Despite not being able to play last Tuesday, John had ensured me that we would play the following Tuesday (today). It would be, after all, his last week with the organization and he promised that there would be players. So last Tuesday I packed up my games and went home at the end of the work day.
Fast forward to today. I imagine that there will be a lot of people who would want to take part in the BGitBR event (especially as it was John's last day) so I took the time to pack some games that I felt would cater to the audience, no matter what size it might be. I brought: Dungeons and Dragons: Castle Ravenloft, in case we only had 5 players (or less), Dixit - in case we had six players with varying interest in the realm of boardgaming, and the Resistance - in case we ended up with anywhere between 7 and 10 people. I had emailed John earlier in the day to ask him how many players had confirmed.
About 3 to 4, I think.
So with his 3 to 4, plus myself and Indy, that would likely have us playing the Resistance.
The Resistance was a new game that I had acquired after hearing a lot of positive things mentioned on the "Game On with Cody and John" podcast so I ordered it.. as a side note, I also ordered the re-release of 'A la Carte', and I'm thinking (as one BGG member put it) that I may have to trade in my man card, even though I haven't yet played the game.
Anyway, while I was working at my desk today one of our co-op students, Jack, stopped by to say "Hi" and I let him know about the BGitBR event. I showed him The Resistance and tried to give him an idea of how it played, despite not actually having any experience playing it. I told him that we would be playing games and he was welcome to join - he was interested and committed to join in the event.
5pm rolls around and I haven't heard from John. I give him a call on his mobile phone and he lets me know that he's coming to the office with James. I asked him if anyone else was coming and he said that he didn't think so -
...Something about last minute responsibilities blah, blah, blah.
So now that means it's me, John, James, and Jack. Indy pops over to say that if we had 4 players he'd rather duck out as he's heavily involved in the local community and would prefer to see through some tasks he was working on. I said it wasn't a problem because Canada is in the midst of a federal election and I know that Indy's involvement with this, as well as the local representative for the political party he is associated with, is very important to him.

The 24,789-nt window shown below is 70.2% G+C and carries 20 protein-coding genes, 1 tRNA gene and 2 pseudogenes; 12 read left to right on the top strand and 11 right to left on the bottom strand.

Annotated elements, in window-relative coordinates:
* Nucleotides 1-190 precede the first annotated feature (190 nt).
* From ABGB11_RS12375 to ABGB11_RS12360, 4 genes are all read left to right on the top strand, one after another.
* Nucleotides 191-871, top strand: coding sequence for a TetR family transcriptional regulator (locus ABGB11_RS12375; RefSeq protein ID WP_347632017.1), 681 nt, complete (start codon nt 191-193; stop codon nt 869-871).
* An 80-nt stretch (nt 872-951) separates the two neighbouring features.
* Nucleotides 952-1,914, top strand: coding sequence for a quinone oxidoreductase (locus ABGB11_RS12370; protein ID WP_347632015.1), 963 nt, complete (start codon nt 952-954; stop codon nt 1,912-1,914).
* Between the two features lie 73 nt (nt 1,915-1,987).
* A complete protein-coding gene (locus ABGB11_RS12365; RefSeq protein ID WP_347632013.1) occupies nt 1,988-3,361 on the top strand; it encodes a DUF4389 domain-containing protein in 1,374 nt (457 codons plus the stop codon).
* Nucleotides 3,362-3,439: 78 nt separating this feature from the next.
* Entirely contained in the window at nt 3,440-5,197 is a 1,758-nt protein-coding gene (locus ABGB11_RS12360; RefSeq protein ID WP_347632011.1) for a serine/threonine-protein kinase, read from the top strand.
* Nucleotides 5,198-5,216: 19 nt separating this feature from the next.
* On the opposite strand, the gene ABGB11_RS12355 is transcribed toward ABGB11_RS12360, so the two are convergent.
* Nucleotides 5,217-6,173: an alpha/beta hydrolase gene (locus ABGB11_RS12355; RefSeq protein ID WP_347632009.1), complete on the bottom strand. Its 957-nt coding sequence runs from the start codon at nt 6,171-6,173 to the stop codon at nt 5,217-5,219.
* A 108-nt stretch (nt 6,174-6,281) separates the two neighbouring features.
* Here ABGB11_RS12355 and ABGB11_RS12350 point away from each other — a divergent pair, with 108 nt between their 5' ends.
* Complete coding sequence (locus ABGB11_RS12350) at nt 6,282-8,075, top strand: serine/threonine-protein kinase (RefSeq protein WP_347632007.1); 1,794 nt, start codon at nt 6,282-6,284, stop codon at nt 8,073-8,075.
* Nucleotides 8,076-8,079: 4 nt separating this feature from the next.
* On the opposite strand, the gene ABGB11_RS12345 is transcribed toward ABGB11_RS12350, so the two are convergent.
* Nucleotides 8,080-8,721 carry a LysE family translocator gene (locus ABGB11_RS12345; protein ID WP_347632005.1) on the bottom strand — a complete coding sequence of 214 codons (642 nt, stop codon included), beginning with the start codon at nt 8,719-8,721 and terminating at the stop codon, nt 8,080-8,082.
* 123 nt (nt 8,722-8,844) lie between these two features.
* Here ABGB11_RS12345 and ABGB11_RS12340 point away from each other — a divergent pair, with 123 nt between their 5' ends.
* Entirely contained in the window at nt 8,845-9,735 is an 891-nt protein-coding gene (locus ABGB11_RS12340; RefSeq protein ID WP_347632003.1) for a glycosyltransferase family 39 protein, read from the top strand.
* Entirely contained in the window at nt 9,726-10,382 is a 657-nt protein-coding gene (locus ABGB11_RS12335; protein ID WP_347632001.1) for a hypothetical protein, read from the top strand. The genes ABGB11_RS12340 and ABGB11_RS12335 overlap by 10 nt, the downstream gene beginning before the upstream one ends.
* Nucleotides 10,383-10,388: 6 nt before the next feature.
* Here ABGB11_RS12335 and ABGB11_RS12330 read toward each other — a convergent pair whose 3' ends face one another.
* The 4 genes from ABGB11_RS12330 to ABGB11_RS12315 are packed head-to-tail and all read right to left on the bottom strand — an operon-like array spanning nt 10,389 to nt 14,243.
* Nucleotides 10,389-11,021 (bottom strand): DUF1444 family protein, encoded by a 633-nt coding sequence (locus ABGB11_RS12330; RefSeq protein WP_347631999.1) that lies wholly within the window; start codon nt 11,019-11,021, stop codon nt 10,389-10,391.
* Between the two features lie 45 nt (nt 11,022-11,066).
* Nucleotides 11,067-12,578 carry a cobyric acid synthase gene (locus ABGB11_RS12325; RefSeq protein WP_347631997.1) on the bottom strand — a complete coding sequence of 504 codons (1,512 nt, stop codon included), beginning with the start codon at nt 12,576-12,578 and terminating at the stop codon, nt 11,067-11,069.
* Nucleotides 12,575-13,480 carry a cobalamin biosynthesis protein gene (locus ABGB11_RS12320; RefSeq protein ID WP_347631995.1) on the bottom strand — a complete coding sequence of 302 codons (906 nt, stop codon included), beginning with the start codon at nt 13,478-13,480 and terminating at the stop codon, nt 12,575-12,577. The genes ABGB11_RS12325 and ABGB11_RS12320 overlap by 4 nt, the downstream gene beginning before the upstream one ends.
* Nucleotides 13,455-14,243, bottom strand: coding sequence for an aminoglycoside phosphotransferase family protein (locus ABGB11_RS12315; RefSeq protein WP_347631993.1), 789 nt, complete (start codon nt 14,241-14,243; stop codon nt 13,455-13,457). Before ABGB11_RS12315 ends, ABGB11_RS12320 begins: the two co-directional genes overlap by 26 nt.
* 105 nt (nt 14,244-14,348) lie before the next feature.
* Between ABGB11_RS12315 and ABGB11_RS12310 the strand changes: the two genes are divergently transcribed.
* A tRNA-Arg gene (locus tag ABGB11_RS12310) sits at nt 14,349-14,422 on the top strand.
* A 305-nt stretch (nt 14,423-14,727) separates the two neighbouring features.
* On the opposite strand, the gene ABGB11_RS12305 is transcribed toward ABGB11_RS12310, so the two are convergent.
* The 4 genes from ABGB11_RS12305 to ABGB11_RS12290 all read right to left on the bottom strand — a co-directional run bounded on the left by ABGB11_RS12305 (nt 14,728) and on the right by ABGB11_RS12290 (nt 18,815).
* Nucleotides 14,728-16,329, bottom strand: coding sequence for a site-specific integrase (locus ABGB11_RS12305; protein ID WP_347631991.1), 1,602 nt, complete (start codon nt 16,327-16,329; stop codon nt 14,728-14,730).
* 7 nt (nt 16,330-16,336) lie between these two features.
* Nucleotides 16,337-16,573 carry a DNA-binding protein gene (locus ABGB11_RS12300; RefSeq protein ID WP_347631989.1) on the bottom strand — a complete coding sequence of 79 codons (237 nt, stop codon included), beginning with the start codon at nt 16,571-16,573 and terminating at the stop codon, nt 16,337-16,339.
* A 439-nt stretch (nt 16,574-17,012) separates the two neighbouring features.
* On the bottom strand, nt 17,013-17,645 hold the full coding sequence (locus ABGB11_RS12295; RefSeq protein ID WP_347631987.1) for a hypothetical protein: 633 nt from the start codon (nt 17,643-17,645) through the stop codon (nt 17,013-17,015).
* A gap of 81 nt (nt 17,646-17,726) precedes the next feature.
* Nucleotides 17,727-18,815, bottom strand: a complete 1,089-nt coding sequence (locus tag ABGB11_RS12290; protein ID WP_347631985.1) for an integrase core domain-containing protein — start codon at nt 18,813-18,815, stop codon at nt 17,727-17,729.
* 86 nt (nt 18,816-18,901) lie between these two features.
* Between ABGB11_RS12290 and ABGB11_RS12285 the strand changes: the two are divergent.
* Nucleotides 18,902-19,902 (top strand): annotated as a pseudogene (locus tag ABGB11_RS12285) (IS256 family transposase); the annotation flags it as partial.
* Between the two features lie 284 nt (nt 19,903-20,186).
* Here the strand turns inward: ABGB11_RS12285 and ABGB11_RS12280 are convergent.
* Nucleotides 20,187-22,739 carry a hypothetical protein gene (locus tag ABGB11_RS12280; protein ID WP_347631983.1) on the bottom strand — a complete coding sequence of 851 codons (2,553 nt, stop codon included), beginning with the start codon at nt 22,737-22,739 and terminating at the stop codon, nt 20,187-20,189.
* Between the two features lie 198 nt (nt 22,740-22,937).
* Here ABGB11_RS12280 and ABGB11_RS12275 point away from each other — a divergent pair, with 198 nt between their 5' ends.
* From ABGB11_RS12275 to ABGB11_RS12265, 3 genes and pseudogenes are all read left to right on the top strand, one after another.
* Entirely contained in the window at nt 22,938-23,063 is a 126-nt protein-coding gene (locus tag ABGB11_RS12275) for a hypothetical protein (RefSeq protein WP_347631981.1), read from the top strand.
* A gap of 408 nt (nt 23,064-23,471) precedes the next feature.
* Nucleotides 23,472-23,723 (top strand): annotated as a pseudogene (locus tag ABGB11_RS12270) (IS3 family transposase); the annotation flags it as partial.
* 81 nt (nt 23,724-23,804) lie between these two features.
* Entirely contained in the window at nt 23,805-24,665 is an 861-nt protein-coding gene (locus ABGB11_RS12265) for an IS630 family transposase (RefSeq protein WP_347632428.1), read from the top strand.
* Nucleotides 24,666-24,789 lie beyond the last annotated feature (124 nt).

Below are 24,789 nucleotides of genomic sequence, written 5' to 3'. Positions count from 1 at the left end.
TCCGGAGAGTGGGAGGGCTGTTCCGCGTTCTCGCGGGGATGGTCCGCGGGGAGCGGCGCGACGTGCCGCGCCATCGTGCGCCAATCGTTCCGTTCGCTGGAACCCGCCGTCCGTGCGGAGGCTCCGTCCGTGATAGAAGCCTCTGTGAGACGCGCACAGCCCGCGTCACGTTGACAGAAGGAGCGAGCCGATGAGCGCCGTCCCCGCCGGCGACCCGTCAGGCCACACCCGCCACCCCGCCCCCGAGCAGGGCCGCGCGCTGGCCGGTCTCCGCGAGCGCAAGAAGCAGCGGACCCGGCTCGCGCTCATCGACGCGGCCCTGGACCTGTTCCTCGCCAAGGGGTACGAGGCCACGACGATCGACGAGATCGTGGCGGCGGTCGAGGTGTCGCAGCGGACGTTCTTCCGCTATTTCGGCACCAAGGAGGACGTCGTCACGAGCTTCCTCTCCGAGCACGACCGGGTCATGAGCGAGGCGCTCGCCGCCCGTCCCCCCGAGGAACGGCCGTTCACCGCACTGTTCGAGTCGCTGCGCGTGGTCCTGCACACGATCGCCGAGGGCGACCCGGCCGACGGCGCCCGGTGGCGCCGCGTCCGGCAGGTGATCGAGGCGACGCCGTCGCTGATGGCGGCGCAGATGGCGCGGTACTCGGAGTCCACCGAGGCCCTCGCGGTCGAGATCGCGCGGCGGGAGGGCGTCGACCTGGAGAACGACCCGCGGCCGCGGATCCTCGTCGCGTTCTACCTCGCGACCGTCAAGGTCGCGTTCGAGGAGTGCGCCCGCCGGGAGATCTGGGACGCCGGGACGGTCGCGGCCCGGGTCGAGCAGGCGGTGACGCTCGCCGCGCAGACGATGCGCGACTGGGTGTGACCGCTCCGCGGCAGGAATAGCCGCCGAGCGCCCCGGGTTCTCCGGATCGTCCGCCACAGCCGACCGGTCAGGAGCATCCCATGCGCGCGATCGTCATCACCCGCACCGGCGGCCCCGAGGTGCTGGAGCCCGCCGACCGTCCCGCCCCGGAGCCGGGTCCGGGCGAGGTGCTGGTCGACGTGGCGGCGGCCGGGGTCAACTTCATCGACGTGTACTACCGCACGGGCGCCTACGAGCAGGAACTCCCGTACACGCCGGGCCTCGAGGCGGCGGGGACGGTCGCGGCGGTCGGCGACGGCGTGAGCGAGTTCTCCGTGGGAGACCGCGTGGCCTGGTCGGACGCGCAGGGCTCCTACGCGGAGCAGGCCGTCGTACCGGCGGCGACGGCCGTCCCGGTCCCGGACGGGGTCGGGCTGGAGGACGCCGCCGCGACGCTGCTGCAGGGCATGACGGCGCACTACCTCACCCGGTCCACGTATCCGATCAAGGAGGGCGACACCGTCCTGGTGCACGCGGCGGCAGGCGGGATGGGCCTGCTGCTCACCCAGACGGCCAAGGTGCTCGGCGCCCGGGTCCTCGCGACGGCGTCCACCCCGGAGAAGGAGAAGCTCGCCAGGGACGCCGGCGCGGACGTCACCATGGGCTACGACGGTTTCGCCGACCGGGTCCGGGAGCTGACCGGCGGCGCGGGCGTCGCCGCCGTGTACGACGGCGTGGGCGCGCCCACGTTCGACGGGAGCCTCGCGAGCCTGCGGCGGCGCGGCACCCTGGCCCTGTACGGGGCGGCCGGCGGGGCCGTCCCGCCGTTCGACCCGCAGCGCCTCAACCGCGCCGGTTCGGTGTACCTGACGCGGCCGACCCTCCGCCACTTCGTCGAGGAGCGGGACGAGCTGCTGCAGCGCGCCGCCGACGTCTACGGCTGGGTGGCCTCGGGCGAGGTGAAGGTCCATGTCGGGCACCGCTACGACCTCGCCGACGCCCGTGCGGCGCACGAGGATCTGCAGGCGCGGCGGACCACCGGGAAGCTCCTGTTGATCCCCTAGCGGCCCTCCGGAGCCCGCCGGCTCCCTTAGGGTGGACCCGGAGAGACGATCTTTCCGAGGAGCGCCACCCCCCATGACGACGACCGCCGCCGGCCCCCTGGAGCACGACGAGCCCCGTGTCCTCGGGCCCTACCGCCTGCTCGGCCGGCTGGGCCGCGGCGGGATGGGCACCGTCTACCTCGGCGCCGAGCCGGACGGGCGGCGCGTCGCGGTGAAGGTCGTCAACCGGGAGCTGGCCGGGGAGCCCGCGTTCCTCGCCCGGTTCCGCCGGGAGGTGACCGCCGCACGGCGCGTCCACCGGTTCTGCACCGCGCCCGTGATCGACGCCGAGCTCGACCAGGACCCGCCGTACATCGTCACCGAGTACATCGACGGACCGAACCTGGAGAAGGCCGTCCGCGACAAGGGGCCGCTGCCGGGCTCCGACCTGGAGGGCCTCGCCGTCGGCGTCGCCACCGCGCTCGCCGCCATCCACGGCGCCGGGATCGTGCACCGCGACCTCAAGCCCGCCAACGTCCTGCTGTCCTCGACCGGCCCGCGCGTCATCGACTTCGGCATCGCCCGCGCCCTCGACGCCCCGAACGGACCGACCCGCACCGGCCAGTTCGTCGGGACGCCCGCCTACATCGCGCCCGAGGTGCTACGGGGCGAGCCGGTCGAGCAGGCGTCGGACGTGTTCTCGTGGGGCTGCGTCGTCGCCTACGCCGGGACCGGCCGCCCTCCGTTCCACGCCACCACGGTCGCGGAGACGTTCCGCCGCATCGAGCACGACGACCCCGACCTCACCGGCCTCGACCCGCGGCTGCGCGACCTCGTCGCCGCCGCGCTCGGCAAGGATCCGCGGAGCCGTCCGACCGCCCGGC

John shows up with James and James promptly has to excuse himself because he has to see his boss for a bit. I sit down with John to review the games on offer and he decides that Dungeons and Dragons: Castle Ravenloft would be his choice. I had only played a solo game but I did have a concept of the rules. I called Jack over to join us and I begin explaining the rules.
After explaining the rules we decide on playing Scenario 3 - "Klak's Infernal Artifact". John got first pick of characters so he chose the Ranger, Jack was given second choice so he chose the Fighter (this is his first ever foray into anything D&D - the fighter is the easy choice), I took the Wizard, and we set aside the Cleric for James in case he resurfaced to play the game with us.
Now I'm not entirely sure on the specific order in which things happened during this game, but I can tell you that James arrived during the first round of play, which was perfect. I know that I'm a crappy Wizard, because I tend to play as a very headstrong character and a wizard's lack of HP or AC is detrimental to my natural playstyle. As a result, my character quickly lost hitpoints - but didn't die.
John played his Ranger character well, exploiting the ability to search rooms even if he wasn't on a square that was adjacent to a unexplored tile edge, and Jack enjoyed running in to the foray and trying to kill monsters (even though the dice were most definitely not on his side when it mattered most). Our stalwart Cleric did what any stalwart Cleric should do - take hits, heal, buff, and support the team. . and I must say, for a guy who missed the first 20 minutes of explaining the game, James did surprisingly well at picking up and playing.
There were a few things that hurt us - namely nasty traps, an early round of multiple monster spawning, countless encounters but we stayed alive. There were a few times that both John and I were on our last hitpoint or two, but the luck of the cards, the luck of the die, and the timely support from our friends and use of our powers kept us alive.
When Klak came out we realized how slippery this villain would be to destroy. Klak was constantly moving away, opening up new areas and spawning new monsters. So, we made sure to anchor him by being adjacent and stopping his movement options. In time, we worked together to surround and destroy Klak before then moving on to destroy the artifact that he was working on - thereby winning the scenario.
It was another successful night of BGitBR. Jack was pleasantly surprised with the game and I'm sure he'll play again, although his co-op term ends with us at the end of the month. James is a dyed-in-the-wool gamer so he's down for playing whenever, as long as it won't interfere with his family obligations. Of course, I'm always eager to play so all I need is some advance notice and I'm good to go.